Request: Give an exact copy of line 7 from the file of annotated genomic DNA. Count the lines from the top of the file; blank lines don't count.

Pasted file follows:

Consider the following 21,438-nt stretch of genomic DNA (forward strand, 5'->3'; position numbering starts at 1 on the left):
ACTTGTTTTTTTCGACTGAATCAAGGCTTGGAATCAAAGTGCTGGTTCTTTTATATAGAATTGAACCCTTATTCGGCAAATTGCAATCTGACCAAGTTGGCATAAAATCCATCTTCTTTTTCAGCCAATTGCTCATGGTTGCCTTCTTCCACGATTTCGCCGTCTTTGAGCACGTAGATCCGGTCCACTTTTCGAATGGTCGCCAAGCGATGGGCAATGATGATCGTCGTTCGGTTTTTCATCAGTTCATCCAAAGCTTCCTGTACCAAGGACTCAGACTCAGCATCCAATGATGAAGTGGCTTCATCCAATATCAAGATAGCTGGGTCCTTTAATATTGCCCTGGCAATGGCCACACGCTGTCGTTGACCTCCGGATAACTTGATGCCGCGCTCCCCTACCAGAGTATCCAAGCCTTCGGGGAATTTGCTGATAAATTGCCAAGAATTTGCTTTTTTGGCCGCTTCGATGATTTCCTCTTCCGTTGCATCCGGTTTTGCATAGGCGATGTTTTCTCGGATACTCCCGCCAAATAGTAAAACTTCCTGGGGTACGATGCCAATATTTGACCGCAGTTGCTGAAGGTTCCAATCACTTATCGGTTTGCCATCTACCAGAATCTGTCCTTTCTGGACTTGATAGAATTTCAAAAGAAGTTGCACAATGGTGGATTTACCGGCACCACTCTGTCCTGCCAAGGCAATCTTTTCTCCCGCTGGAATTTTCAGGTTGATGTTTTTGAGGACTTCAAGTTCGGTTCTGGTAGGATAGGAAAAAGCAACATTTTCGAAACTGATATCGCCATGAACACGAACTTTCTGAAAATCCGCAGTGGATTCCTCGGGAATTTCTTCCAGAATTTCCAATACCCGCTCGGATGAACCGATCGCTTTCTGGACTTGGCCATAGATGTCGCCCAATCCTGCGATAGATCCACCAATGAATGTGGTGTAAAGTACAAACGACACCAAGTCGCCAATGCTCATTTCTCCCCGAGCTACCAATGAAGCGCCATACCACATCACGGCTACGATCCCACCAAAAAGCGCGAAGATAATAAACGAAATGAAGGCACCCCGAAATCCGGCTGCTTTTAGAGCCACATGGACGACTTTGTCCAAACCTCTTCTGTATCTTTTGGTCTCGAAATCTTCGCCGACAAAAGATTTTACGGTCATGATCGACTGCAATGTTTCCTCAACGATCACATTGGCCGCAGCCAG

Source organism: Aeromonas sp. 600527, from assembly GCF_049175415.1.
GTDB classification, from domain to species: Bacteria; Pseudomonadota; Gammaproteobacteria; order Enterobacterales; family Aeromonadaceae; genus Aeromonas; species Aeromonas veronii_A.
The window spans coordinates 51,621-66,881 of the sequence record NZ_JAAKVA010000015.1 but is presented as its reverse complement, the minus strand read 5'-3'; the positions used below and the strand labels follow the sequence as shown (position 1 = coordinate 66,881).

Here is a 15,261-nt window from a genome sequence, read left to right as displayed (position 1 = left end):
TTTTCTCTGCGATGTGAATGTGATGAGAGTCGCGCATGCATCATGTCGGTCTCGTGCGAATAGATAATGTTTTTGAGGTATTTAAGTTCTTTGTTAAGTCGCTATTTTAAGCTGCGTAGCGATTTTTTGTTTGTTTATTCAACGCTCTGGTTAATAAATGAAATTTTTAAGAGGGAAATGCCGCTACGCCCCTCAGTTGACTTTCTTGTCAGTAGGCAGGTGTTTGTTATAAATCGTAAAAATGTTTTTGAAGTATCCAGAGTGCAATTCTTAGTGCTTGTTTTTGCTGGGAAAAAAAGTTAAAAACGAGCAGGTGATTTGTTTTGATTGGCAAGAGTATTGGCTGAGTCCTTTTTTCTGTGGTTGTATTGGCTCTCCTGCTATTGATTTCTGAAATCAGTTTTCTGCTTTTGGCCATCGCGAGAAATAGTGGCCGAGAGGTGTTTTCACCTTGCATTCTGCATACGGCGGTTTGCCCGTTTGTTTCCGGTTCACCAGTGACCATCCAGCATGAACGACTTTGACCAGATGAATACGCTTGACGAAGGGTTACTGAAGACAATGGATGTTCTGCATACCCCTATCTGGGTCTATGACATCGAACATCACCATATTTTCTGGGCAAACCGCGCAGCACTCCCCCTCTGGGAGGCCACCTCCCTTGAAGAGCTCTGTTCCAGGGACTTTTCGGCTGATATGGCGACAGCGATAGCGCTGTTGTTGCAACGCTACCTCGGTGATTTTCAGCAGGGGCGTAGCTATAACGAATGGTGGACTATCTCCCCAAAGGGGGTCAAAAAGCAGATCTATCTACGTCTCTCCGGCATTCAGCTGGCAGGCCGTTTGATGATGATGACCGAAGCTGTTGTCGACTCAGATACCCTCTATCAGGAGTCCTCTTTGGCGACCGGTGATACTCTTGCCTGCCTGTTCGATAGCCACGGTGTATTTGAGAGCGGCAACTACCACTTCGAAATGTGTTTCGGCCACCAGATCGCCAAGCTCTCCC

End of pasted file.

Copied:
TTTTCTCTGCGATGTGAATGTGATGAGAGTCGCGCATGCATCATGTCGGTCTCGTGCGAATAGATAATGTTTTTGAGGTATTTAAGTTCTTTGTTAAGTCGCTATTTTAAGCTGCGTAGCGATTTTTTGTTTGTTTATTCAACGCTCTGGTTAATAAATGAAATTTTTAAGAGGGAAATGCCGCTACGCCCCTCAGTTGACTTTCTTGTCAGTAGGCAGGTGTTTGTTATAAATCGTAAAAATGTTTTTGAAGTATCCAGAGTGCAATTCTTAGTGCTTGTTTTTGCTGGGAAAAAAAGTTAAAAACGAGCAGGTGATTTGTTTTGATTGGCAAGAGTATTGGCTGAGTCCTTTTTTCTGTGGTTGTATTGGCTCTCCTGCTATTGATTTCTGAAATCAGTTTTCTGCTTTTGGCCATCGCGAGAAATAGTGGCCGAGAGGTGTTTTCACCTTGCATTCTGCATACGGCGGTTTGCCCGTTTGTTTCCGGTTCACCAGTGACCATCCAGCATGAACGACTTTGACCAGATGAATACGCTTGACGAAGGGTTACTGAAGACAATGGATGTTCTGCATACCCCTATCTGGGTCTATGACATCGAACATCACCATATTTTCTGGGCAAACCGCGCAGCACTCCCCCTCTGGGAGGCCACCTCCCTTGAAGAGCTCTGTTCCAGGGACTTTTCGGCTGATATGGCGACAGCGATAGCGCTGTTGTTGCAACGCTACCTCGGTGATTTTCAGCAGGGGCGTAGCTATAACGAATGGTGGACTATCTCCCCAAAGGGGGTCAAAAAGCAGATCTATCTACGTCTCTCCGGCATTCAGCTGGCAGGCCGTTTGATGATGATGACCGAAGCTGTTGTCGACTCAGATACCCTCTATCAGGAGTCCTCTTTGGCGACCGGTGATACTCTTGCCTGCCTGTTCGATAGCCACGGTGTATTTGAGAGCGGCAACTACCACTTCGAAATGTGTTTCGGCCACCAGATCGCCAAGCTCTCCC